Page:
You can readily see there is a steady mathematical progression or pattern here in terms of weight. But when nuggets under two grams are factored in, this data-driven pattern begins to break down. The reason for this is that all nuggets under two grams (including those "BB" or matchhead-sized ones) are more apt to be "re-dissolved" as the Aussies put it. In other words, they are more likely to be worn down into "chunkers," large flakes, smaller flakes, and finally...fine gold. (Even in a "virgin" patch of ground.) Smaller nuggets are also less likely to be recovered in many instances due to their much smaller size and weight. Note:  Even though we're talking about "virgin" ground here, if you want proof of the fact that many small nuggets get bypassed, try working old wet or dry placer tailings (the coarse ones) from earlier placer operations. I found my first nugget this way. To carry this theme a bit farther, nuggets under two grams are also harder to detect with a gold detector (i.e., nugget hunting). Finally, nugget distribution math data suggests that a full 50% of the nuggets found in "virgin" ground weigh more than two grams. Here's a final point to consider when looking at nugget distribution in "virgin" ground: This mathematical progression of nugget distribution can be multiplied or subtracted based on the relative richness of a given piece of "virgin" ground. However, this nugget projection holds true mathematically regardless.

 (Nugget hunting in Australia..."virgin" ground?)

Nugget "Population" 

To give you an overall idea of nugget distribution and rarity, here's a projected Australian nugget "population" chart. The mathematical algorithm used here is complex but is based on 1) actual finds; 2) nugget weight variables; 3) natural distribution; 4) and the projected lessening of "supply" over time. Again, this data can be extrapolated to any area of the world with the premise that the weight and population numbers in the chart will be reduced somewhat since Australia has exceeded most (if not all) other parts of the world in nugget size and sheer numbers. As you get down this chart to the rarity factors of 1-4 you'll notice that the "less than" population category has no numbers. That's because the bulk of those nugget sizes or weights goes up exponentially for the simple fact that small nuggets are more prolific and would probably be in the millions. Again, this chart is NOT for a localized area of "virgin" ground (already discussed) but for Australia as a whole. (My thanks to for this information and chart.)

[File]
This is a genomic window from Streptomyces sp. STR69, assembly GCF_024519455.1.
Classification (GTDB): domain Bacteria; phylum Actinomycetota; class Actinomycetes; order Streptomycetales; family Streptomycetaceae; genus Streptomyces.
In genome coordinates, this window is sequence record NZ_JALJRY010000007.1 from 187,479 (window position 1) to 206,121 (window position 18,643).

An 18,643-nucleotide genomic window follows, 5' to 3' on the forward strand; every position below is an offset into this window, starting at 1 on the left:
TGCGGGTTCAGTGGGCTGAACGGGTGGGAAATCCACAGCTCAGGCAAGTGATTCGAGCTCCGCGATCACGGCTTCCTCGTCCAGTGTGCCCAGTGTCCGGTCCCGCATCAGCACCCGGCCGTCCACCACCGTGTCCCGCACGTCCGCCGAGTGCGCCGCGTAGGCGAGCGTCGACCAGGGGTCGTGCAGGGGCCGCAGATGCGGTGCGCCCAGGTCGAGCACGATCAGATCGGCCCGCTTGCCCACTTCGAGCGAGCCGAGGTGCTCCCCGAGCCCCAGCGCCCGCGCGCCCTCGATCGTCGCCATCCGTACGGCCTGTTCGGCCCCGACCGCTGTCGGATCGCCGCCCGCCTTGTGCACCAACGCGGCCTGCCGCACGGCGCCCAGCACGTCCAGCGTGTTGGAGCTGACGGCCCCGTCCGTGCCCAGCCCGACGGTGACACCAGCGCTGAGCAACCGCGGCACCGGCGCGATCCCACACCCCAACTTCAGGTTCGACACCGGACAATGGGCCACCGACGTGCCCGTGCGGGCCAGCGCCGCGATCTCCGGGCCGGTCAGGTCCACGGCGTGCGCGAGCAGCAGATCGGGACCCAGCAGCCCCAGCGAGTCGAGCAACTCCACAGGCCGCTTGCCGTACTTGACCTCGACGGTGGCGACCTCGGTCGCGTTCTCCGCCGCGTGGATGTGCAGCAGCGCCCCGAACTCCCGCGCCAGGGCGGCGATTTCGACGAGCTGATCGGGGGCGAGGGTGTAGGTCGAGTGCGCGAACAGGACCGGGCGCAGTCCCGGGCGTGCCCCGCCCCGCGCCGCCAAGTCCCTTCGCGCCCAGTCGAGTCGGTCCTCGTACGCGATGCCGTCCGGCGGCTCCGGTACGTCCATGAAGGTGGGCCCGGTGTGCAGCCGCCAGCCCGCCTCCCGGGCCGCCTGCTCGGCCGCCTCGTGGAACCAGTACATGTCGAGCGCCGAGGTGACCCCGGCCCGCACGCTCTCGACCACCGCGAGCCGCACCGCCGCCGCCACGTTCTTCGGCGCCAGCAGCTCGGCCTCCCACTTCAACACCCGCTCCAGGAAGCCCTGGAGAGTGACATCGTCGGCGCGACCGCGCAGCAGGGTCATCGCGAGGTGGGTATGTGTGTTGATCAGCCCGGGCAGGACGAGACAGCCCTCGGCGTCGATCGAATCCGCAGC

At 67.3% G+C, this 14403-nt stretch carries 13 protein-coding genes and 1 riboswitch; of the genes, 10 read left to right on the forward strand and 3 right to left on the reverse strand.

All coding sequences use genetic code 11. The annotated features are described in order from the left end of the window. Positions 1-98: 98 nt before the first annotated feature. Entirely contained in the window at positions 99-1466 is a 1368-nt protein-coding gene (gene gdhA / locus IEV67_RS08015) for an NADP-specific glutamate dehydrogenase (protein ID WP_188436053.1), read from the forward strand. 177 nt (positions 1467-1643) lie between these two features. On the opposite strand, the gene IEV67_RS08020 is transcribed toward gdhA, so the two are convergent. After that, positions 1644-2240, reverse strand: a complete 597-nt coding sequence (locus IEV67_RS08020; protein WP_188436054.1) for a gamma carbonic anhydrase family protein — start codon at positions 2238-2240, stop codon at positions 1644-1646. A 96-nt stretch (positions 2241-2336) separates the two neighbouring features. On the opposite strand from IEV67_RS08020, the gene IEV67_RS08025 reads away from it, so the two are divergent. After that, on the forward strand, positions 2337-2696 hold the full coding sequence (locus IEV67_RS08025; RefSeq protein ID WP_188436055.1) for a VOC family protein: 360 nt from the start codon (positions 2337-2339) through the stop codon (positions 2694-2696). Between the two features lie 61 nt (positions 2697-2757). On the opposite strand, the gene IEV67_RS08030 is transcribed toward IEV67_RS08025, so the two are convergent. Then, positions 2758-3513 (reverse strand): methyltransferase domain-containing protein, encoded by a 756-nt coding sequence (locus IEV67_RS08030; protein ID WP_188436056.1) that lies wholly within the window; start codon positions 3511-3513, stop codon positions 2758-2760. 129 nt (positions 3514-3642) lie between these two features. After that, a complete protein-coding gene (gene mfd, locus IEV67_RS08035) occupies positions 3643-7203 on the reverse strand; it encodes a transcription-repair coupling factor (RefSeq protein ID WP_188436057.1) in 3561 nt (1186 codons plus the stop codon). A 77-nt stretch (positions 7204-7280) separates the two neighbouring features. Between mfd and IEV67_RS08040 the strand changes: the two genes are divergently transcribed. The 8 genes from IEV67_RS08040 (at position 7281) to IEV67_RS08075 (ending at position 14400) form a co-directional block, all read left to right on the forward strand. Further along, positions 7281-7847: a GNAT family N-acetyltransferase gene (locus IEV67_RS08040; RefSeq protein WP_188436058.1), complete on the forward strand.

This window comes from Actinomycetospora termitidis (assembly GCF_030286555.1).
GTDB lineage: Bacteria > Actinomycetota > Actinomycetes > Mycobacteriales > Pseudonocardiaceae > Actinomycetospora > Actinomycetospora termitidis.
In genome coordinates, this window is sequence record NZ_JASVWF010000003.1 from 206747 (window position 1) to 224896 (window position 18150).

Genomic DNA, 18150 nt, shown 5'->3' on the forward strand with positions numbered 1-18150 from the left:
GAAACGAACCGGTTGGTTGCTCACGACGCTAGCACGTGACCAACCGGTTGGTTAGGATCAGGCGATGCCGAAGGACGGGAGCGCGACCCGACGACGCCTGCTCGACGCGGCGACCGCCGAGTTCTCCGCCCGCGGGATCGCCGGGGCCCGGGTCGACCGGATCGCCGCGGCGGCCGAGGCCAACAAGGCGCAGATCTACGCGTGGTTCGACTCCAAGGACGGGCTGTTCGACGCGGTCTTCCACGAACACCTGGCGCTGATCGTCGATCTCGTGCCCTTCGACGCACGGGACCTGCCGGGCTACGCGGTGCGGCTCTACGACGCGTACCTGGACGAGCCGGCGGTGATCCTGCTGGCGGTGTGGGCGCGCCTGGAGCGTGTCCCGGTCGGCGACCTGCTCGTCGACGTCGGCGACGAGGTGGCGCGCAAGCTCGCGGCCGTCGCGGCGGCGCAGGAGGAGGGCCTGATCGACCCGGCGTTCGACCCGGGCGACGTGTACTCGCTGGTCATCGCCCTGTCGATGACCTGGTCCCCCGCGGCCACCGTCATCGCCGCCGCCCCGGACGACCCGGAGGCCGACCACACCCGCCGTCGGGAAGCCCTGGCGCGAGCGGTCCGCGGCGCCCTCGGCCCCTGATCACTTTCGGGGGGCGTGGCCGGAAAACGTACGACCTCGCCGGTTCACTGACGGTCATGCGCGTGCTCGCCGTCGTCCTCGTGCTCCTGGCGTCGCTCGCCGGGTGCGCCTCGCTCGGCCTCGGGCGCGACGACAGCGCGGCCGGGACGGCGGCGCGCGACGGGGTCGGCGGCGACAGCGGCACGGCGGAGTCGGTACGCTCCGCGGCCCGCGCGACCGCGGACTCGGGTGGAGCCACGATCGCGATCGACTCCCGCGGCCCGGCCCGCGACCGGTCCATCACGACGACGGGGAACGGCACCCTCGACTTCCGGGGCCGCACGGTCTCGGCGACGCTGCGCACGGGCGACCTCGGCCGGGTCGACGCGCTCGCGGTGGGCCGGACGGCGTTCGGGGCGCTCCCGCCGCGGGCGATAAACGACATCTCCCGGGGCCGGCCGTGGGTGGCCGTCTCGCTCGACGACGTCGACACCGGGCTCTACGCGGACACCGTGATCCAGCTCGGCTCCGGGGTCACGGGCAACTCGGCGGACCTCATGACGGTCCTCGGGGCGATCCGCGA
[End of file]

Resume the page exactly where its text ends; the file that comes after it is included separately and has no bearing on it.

Over 1000 ounces One or Two
Over 500 ounces Less than 12
Over 250 ounces Less than 50
Over 100 ounces Less than 150
Over 50 ounces Less than 300
Over 25 ounces Less than 700
Over 10 ounces Less than 3,000
Over 5 ounces Less than 10,000
Over 2 ounces Less than 50,000
Over 1 ounce Less than 200,000
Over 16 grams Less than 750,000
Over 8 grams Less than ...
Over 2 grams Less than ...
Over 0.1 gram Less than ...
Under 0.1 gram Less than ...

So there you have it. Whatever the case, it can be debated that any of the sciences (including mathematics) are not exact by their nature. But as far as the sciences go, math is the least subjective. That needs to be a consideration here.

I don't know about you, but my analytical mind found all of this highly interesting.

Good luck out there!

(c) Jim Rocha 2018

Questions? E-mail me at


  1. Yes it is very interesting. I never did well in math class, but if they had used gold nuggets to teach me, I might have figured it out! Ha! That X plus Y equals M stuff makes no sense in my mind!
    I suppose the reason Australia has so many large nuggets, many laying right on top of the ground, is the lack of rainfall and water. Without water to loosen the ground, they would not sink in deep, or become worn down. Just thinking out loud here....

    1. Good point Gary. Many Aussie nugget finds are (were) in the Outback under very dry conditions overall.